(30,370)7.72 h 23 min2012X-RayPG-13
Bond's loyalty to M is tested as her past comes back to haunt her. As MI6 comes under attack, 007 must track down and destroy the threat, no matter how personal the cost.
Sam Mendes
Daniel CraigJudi DenchJavier Bardem
English [CC]
Audio languages
EnglishEnglish [Audio Description]
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Supporting actors
Ralph FiennesNaomie HarrisBerenice MarloheAlbert FinneyBen WhishawRory Kinnear
Broccoli, BarbaraWilson, Michael GMcDougall, Callum
PG-13 (Parents Strongly Cautioned)
Content advisory
Alcohol usefoul languagesexual contentsmokingviolence
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4.8 out of 5 stars

30370 global ratings

  1. 83% of reviews have 5 stars
  2. 12% of reviews have 4 stars
  3. 3% of reviews have 3 stars
  4. 1% of reviews have 2 stars
  5. 1% of reviews have 1 stars

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Top reviews from the United States

GadgetFamilyReviewed in the United States on January 17, 2016
5.0 out of 5 stars
Best Bond Film Ever
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It's difficult to write a review about a movie that you love without giving away something (spoiler type of stuff) but I'm going to try. First, Craig's Bond, in this film, is the one Bond character that I can say transcends the myth. He is amazing in this movie and even though he never wants to play the role again, I think he will go down as the best Bond ever. The character, which has been explored in a number of different ways, is complex, rich, torn and human in this film. He's a broken man that's been gutted, betrayed and left to pick up the pieces on his own. I even relate to his "addictions" which are woven into the film as an unspoken backstory instead of smiling and asking for a martini shaken not stirred. You want to root for him and at the same time you want him to stay in the dark place he was because of his failure. The only negative in the film is not giving Bardem enough screen time. He's a genius psycho that is so imbalanced you don't know if he is doing everything he does just to die or because he wants to kill everyone. I think he wants to die but take the world with him. Great movie, by far one of my favorite movies period and a must have.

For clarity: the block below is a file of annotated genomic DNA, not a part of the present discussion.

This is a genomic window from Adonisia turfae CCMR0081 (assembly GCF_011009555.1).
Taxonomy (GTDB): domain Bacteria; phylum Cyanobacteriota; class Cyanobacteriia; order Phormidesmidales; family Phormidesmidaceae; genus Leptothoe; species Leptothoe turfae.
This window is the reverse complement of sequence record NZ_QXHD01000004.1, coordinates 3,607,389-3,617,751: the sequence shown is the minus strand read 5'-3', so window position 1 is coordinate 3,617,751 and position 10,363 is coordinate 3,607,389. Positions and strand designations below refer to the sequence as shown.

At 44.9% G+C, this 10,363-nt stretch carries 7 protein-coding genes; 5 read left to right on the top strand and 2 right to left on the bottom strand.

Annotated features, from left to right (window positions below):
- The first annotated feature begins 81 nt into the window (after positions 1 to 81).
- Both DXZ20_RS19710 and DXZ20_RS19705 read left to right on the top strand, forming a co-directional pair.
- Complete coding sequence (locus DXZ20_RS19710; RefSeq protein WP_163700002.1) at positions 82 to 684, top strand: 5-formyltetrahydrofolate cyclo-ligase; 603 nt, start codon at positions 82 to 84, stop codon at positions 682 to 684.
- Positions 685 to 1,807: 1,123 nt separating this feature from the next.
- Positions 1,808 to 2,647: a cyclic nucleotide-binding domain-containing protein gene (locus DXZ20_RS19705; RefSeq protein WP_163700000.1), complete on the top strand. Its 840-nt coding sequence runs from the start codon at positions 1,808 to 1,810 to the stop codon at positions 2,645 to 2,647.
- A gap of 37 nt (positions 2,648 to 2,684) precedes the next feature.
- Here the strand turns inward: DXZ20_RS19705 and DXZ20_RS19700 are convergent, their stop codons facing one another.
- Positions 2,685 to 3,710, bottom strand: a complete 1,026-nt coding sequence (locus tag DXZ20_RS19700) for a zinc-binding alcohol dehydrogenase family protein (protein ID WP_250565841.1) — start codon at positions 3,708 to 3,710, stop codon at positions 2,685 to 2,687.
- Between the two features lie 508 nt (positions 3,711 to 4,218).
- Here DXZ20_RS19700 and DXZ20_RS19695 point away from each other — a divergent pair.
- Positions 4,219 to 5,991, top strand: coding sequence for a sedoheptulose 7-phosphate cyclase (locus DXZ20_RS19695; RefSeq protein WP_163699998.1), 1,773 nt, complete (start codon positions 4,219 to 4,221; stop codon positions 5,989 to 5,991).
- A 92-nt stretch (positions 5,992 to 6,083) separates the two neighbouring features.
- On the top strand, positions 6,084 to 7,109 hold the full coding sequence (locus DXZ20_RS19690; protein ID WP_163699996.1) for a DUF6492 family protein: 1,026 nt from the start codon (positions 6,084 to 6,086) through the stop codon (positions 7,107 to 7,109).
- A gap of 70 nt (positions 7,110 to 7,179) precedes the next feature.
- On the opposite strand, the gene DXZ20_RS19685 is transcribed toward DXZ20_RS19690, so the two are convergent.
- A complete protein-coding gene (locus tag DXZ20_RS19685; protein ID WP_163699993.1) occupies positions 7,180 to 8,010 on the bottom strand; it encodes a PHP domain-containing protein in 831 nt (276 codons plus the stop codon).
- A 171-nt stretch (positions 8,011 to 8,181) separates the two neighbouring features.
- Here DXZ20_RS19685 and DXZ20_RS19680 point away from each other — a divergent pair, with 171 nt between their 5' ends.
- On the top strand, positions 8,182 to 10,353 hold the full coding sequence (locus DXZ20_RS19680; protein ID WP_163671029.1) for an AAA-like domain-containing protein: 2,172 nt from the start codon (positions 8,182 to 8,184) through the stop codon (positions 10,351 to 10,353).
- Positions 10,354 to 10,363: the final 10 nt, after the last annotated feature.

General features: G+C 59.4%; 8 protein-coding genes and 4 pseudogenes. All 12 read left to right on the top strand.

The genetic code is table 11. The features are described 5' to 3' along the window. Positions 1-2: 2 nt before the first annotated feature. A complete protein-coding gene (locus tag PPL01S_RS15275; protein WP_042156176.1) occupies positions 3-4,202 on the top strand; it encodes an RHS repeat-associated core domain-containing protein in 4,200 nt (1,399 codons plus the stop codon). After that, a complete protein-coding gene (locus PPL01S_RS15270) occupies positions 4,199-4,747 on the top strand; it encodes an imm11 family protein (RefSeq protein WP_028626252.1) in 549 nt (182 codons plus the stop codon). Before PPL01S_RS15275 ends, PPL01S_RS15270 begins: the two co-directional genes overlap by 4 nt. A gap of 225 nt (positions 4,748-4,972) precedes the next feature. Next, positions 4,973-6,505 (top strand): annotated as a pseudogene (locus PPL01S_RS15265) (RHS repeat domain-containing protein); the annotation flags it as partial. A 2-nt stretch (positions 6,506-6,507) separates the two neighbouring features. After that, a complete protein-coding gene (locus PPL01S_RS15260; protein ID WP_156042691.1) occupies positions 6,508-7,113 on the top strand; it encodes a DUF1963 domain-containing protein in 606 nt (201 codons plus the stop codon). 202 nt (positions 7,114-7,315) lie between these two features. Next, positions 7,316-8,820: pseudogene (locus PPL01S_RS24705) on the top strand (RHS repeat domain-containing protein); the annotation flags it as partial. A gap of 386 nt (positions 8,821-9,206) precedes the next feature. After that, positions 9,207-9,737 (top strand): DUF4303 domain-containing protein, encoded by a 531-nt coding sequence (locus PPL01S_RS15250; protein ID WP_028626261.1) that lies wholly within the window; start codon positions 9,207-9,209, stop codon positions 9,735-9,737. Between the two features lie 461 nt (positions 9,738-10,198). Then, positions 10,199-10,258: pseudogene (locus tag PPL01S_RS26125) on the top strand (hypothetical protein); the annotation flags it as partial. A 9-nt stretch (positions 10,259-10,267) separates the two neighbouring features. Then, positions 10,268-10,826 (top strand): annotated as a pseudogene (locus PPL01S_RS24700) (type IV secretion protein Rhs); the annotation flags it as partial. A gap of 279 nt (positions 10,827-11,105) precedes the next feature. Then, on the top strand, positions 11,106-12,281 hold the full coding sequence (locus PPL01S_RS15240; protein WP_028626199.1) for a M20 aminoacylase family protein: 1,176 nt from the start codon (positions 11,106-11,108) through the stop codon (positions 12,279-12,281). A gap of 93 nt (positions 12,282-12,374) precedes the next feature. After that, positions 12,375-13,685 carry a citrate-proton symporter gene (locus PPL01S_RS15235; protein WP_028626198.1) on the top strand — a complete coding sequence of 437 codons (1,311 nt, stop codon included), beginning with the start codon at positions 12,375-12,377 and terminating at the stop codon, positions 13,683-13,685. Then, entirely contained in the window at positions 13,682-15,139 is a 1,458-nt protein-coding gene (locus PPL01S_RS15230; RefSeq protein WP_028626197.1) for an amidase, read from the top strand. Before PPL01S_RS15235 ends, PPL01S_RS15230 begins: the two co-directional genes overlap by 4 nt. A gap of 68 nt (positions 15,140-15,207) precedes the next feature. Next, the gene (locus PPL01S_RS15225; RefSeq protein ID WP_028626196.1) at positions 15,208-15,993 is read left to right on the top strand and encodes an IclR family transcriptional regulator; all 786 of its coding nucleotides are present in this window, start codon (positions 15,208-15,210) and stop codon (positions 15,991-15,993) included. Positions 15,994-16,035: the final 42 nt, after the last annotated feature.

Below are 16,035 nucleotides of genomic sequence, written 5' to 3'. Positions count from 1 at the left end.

70 people found this helpful
StoneHengeReviewed in the United States on September 17, 2018
5.0 out of 5 stars
Eminently Rewatchable
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Some bond movies are rewatchable even a few of the dated ones.

Of the updated version of Bond movies though this is my favorite.

It's not afraid to be real to our more modern sensibilities, and understanding of the world. But it also holds all the best parts we've always loved about Bond as a relic of nostalgia.

The story is sadly realistic and timely which makes it so much worse and so much better as a movie.